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Blog of the International Journal of Constitutional Law
Home Articles posted by dlandau (Page 32)
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Golden Dawn Party Faces Prosecution

–Christina M. Akrivopoulou, Appeals Asylum Authority, Greece One of the most important recent events in Greece has been the attempt to prosecute the far-right Golden Dawn party. The ongoing prosecution raises important questions about the proper limits of toleration for ultra-nationalist, racist parties in a democracy. Golden Dawn is a far right-extremist political party currently

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Published on October 28, 2013
Author:          Filed under: Developments
 
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Indonesian Constitutional Court Rejects Blasphemy Law Case

—Melissa Crouch, National University of Singapore In April 2013, the Indonesian Constitutional Court rejected a challenge to the constitutionality of the Blasphemy Law (although the court decision was only made publically available in September 2013). As I argued previously, this was the most likely outcome, given the weak constitutional nature of the arguments raised and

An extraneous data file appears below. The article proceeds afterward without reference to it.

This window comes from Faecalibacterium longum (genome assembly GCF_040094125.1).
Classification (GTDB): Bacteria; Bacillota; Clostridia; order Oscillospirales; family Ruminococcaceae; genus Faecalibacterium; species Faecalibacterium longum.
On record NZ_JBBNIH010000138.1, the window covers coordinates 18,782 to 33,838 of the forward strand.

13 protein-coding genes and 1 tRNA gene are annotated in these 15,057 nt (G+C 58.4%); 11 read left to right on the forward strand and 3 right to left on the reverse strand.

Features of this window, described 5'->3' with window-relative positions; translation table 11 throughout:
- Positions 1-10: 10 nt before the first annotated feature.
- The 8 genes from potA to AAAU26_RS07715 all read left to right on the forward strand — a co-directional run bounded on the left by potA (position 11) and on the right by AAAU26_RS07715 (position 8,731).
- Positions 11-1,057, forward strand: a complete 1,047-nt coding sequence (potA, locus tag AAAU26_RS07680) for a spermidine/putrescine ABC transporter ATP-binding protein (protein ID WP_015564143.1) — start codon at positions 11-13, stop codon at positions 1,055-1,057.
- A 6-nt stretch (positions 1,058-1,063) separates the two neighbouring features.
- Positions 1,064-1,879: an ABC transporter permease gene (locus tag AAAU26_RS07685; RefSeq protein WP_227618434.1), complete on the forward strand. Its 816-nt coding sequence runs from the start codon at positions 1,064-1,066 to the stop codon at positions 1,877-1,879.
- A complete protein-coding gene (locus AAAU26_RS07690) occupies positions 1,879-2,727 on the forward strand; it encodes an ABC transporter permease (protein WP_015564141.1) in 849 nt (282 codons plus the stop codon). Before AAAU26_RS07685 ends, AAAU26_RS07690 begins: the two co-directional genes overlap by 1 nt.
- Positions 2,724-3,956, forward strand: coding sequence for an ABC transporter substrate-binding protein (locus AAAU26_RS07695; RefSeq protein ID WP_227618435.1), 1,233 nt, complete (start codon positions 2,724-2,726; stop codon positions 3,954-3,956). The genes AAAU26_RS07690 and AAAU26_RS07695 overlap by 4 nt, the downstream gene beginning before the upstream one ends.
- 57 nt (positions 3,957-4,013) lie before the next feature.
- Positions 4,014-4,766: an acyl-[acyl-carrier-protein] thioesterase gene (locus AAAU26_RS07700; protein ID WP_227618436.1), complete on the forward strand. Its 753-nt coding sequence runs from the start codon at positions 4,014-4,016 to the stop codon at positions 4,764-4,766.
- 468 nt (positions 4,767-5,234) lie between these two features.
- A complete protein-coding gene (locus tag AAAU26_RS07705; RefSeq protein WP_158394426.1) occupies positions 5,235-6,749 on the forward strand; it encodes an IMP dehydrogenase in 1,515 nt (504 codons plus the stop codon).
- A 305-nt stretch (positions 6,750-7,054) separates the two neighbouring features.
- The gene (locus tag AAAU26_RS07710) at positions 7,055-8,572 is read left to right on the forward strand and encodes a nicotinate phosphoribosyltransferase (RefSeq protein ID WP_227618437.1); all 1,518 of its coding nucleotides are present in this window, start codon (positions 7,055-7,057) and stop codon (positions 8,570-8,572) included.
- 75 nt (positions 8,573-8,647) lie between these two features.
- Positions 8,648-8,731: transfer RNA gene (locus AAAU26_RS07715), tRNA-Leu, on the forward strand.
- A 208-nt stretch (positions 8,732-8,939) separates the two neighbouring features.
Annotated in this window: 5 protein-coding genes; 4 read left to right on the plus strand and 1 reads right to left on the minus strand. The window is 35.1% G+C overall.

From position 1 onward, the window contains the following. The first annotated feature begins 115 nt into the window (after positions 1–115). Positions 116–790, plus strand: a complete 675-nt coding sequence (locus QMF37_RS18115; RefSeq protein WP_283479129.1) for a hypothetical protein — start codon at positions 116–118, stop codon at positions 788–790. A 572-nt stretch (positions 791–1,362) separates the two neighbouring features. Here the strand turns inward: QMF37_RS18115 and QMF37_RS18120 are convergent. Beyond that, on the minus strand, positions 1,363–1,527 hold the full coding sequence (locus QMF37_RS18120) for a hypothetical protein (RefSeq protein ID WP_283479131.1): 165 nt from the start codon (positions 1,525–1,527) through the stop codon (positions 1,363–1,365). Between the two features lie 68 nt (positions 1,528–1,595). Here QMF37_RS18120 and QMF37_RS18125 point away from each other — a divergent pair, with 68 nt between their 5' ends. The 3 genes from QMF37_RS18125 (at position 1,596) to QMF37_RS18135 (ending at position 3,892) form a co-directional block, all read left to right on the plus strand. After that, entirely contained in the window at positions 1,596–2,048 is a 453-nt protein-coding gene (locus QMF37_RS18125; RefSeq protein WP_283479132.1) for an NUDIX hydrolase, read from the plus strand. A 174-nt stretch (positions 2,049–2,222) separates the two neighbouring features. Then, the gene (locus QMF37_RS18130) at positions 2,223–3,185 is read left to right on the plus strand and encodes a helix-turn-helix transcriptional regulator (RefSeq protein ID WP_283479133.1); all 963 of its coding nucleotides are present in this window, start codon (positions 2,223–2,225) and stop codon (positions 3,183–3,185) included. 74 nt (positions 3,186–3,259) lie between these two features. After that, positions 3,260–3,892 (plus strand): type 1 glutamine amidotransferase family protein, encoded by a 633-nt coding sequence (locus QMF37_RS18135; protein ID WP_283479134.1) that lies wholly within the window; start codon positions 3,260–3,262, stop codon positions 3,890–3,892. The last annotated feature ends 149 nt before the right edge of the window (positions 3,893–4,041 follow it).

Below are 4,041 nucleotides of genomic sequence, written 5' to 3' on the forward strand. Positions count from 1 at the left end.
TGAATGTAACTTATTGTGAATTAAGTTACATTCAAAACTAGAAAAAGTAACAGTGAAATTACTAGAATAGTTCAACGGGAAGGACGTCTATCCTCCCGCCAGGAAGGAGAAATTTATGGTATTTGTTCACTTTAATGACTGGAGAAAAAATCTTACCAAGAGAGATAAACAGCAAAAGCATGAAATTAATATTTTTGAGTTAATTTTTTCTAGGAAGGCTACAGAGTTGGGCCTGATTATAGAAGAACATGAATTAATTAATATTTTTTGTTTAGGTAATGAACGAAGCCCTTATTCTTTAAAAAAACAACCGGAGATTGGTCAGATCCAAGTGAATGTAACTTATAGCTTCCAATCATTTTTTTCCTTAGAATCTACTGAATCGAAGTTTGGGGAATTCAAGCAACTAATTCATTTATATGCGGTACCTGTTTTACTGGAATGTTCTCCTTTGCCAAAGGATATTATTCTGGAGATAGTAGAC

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Published on October 23, 2013
Author:          Filed under: Developments
 
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Justice Nadon Appointed to Supreme Court of Canada

—Dwight Newman, University of Saskatchewan On September 30, Canada’s Prime Minister Stephen Harper announced the nomination of Justice Marc Nadon of the Federal Court of Appeal for the Quebec seat being vacated by Justice Morris Fish. Under Canada’s very limited parliamentary hearing system on Supreme Court nominees (this process itself adopted only in the last

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Published on October 7, 2013
Author:          Filed under: Developments
 
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The Indonesian Constitutional Court at a Tipping Point